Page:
works after you have some rough sketches and shapes of something
compelling, otherwise it's not worth the effort. I can't stress this
Work loose first, even
if you decide the finish project will be detailed and well rendered. I
usually prefer the loose and lazy way, just flop it down and call it
good, as long as you get the feeling and idea across, you don't always
carefully draw out each teeth of a gear - the human mind is really good
at connecting and making sense of just a couple of lines. However, you
can go as detail as you like, it is only a stylistic choice.
For the purposes of demonstration, I have provided simple mechanics, of
a wheeled steam machine below. What is it? heck if I know....
Lay out the
boiler first as it is the
biggest, and heaviest part. Pay attention to weight and center of
gravity. Boilers are filled with water, and well constructed, therefore
they are very heavy. They can be vertical, horizontal, or even at an
angle. Make room for some sort of a firebox or burner. Whatever chassis
you have, should support the weight of
something really heavy. Next, draw up some cylinders.... almost
everything on steampunk machines are cylindrical in shape.... from
gears, condensers, fuel tank, water reservoir, shafts, axles etc....
Learn how to draw cylinders in all angles, it comes in handy. Next,
draw up main axles, provide
where power needs to be directed to for locomotion.
Then decide where to lay out
engine(s). Engines can be at any angle, they function just fine however
they are positioned.Lay out some gears or
sprocket/chains that will be visible. The pistons must power directly
to the main drive shaft, or
geared to it. The easiest is to just make the piston shaft in the same
direction as the drive shaft, however, you can route it however you
want using beveled gears (i.e. 90 degree from engine to axle)
Work out the
locomotion.... if you get confused
about how something works (as I often do) you can cover it up with body
work. However, I think the compelling part of steampunk is in how open
things are, so I like showing all of the mechanisms as much as
Design out the body work,
try to keep the old tech feel. At this point you can cover up any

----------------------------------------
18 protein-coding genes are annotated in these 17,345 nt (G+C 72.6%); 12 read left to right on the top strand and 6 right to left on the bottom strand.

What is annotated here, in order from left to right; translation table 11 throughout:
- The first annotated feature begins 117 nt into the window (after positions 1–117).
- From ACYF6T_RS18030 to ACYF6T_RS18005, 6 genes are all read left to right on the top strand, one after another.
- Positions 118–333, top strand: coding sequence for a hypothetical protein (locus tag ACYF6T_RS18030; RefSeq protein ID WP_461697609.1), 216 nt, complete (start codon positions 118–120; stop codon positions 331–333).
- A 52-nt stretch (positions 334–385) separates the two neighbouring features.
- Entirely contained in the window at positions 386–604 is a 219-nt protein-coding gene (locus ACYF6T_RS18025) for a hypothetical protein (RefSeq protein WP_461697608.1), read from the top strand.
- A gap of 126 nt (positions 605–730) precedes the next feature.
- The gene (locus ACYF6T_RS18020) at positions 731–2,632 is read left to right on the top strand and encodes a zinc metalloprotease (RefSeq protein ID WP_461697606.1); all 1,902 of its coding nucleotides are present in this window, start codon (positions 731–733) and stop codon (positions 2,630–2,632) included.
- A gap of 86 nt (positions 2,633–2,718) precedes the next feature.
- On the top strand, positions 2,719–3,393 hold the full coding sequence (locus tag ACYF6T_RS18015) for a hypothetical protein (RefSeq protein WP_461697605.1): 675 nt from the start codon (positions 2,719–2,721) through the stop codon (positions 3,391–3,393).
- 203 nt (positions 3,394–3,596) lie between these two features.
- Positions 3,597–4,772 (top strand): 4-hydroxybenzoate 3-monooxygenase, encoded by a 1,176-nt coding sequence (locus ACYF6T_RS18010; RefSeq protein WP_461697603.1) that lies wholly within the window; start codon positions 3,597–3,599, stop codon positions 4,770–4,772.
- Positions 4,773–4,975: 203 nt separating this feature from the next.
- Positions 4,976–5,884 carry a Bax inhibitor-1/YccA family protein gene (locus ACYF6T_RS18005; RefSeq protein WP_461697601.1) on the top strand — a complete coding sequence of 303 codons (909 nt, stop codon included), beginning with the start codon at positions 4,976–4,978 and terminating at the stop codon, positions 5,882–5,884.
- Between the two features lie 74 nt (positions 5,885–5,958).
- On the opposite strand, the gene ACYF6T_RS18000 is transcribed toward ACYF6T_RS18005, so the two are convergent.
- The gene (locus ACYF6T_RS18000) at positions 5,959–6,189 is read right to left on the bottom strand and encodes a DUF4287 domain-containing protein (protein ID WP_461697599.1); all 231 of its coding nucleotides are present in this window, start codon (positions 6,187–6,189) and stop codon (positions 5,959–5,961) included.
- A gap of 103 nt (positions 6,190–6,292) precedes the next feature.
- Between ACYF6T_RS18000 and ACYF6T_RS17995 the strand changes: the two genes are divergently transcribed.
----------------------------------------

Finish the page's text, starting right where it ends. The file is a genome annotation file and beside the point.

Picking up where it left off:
mechanical detail that you can't, or are too lazy to figure out :)
down basic shading or color,
working out shapes and define planes & edges as you go
Add strong shadow and
Add accents such as
Victorian inspired scroll work, rivets etc. As well as add detail with
valves, levers etc.
If you decide to add color,
surf up old steam trains, and steam
traction engines. They
often are black, but not always. Accents in brass, copper, or gold, as
well as colors of maroon, dark green, or blue. Check out Victorian
scroll work, they can make a machine look very elegant and ornate.
One last comment about
You have to pay
attention to the limitations of simple
mechanics, usually a single boiler can power one or two engines. Unlike
robots, where you have the luxury of having a motor per joint, and
electronic / computer controlled on how and when each motor runs.
Even if you have lots of engines, powering each joint, you are still
limited to having no electronics to control how each one operates (if
you wish to stay totally low tech steampunk). The best way is to limit
the number of engines, and use linkages to transfer from circular
motion to a.... say.... walking motion. Don't go hollywood on me folks,
I think a good steampunk design
is in part looking really dorky, or really stupid. When you try to make
too cool, then you loose that steampunk flavor :)
So that's it....
hope that this can be
an inspiration for you to tackle on some steampunk sketches.
thanks to cedesign for
me steal some pictures from his impressive and beautiful collection of model steam